I heard an expert in Australian church history say recently that Australia is an extremely Christianised nation. By this he meant that churches of all varieties and denominations exist everywhere and many people in Australia assume “Christianity” of some form. I would suggest that this Christianisation has trivialised Christianity. You’re a Christian ‘cause you tick a box in the census every four years and go to church at Easter and Christmas, but only if you can fit it in around your other gods, like family, football, university, work, etc. And we, the church, help this understanding continue because we persist in the same comfort and leisure that they do, not taking risks (I’d hardly call a few hundred grand building project a risk), not getting amongst the mess, not challenging people in their sin like the 1st century Christians did, not preaching the radical gospel of Jesus in power, etc. We are more like the institutionalised church of the 4th century than the radical body of people following the Way of the 1st century.
We need to change. We need to return to orthodoxy (as in my last post, I don’t mean denominational orthodoxy, but the pure meaning of the word). Drop your projects. Rethink your spending. Refocus on real evangelism, on equipping people with the gospel. Forget the illusion of Christendom! It’s over, it failed, and it doesn’t work!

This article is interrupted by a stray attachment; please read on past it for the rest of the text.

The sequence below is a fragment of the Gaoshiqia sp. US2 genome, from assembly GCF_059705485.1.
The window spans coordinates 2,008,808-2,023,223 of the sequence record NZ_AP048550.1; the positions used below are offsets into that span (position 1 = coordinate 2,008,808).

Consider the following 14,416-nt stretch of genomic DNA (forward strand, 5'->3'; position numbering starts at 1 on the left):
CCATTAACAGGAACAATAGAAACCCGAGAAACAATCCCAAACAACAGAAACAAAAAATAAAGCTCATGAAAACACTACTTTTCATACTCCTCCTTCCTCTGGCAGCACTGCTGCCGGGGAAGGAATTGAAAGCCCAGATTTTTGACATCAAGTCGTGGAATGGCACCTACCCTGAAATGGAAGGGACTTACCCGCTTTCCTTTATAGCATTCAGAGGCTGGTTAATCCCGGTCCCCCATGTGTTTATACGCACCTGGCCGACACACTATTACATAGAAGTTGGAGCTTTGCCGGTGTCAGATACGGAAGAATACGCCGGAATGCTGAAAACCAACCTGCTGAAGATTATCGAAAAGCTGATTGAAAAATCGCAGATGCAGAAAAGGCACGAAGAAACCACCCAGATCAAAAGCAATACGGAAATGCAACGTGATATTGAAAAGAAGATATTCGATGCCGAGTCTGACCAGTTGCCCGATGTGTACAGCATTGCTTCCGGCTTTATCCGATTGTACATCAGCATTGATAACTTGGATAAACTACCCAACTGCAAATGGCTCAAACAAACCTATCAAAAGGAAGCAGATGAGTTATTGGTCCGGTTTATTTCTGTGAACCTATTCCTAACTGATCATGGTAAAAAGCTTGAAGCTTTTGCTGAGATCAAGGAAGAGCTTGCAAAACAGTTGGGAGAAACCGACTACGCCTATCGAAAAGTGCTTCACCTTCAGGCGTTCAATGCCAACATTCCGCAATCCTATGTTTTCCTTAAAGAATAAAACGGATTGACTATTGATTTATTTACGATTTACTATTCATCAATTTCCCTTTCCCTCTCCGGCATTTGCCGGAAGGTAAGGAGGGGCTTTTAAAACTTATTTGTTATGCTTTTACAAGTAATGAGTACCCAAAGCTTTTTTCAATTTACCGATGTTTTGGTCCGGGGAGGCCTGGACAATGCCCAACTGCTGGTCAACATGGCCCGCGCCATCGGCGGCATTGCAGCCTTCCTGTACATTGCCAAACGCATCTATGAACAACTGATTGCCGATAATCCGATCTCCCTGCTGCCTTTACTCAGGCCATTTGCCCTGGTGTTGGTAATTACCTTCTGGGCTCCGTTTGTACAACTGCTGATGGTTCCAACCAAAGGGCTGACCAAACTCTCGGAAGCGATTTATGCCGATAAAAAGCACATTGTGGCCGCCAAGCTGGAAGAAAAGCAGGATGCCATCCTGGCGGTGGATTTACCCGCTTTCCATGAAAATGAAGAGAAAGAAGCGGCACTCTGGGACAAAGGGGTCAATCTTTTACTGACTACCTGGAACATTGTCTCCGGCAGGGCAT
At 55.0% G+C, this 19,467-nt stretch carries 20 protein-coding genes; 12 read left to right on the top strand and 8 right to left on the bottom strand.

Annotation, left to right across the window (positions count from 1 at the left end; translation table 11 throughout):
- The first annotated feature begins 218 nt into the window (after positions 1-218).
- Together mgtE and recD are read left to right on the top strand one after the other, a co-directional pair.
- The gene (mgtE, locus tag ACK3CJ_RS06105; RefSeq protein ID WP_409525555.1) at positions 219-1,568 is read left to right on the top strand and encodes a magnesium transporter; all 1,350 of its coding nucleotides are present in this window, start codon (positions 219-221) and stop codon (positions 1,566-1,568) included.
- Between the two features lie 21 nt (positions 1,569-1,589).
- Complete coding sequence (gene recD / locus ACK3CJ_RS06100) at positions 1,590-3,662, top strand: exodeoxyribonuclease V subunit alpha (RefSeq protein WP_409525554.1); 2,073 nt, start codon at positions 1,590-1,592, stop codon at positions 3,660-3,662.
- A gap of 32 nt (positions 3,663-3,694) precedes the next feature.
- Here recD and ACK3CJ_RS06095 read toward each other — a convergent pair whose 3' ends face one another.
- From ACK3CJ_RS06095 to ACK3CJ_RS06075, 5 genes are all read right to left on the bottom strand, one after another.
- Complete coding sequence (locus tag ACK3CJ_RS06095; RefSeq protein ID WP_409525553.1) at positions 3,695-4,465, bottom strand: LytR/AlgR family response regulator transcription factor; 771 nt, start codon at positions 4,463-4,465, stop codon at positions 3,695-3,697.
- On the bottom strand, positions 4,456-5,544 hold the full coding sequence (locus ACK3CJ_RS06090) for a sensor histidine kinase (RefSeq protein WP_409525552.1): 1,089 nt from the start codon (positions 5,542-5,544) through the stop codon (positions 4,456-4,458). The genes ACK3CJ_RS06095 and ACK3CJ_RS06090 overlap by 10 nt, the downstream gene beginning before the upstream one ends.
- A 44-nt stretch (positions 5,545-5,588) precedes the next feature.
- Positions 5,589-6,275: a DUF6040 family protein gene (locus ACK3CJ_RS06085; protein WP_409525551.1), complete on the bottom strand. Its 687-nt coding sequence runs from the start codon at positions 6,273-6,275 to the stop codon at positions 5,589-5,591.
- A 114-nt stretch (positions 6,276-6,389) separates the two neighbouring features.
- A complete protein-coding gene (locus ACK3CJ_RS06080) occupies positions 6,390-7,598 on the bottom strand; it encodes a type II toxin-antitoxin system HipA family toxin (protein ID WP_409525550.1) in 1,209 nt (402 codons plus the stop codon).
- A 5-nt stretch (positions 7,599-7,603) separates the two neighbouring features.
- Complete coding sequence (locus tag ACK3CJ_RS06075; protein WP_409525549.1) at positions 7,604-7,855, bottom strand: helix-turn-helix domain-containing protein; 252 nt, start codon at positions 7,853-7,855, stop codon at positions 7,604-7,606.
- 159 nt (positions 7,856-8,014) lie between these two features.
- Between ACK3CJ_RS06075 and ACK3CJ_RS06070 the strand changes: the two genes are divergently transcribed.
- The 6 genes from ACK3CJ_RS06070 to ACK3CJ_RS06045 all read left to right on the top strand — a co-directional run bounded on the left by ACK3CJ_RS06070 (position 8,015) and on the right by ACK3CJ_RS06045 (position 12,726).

Die to self, to what we allow to pass as church, to the world, to dude-check-out-my-bubble-Christianity. Comfort is the enemy of biblical Christianity. Do what Jesus said and “go.” Furthermore, do what Jesus did. He embodied the imperative “go.” He condescended to our level, from heaven to earth, to live as the God-man among mere mortals. He lived a life of rejecting comfort for the sake of others. He lived with next to no possessions. He sacrificed and gave his life up for humanity. Have the courage to ask yourself hard questions: “Am I really following this man?” “Is this really all church is meant to be?” “Am I just chilling in my Christian bubble, in my comfort zone?” Think, pray, read, discuss – just don’t be comfortable!
And calling the crowd to him with his disciples, he said to them, “If anyone would come after me, let him deny himself and take up his cross and follow me. For whoever would save his life will lose it, but whoever loses his life for my sake and the gospel’s will save it. For what does it profit a man to gain the whole world and forfeit his soul? For what can a man give in return for his soul? For whoever is ashamed of me and of my words in this adulterous and sinful generation, of him will the Son of Man also be ashamed when he comes in the glory of his Father with the holy angels” (Mark 8:34-38 ESV).
Are we as the church living the radical, uncomfortable, crucified life that Jesus calls us to?
What do you think?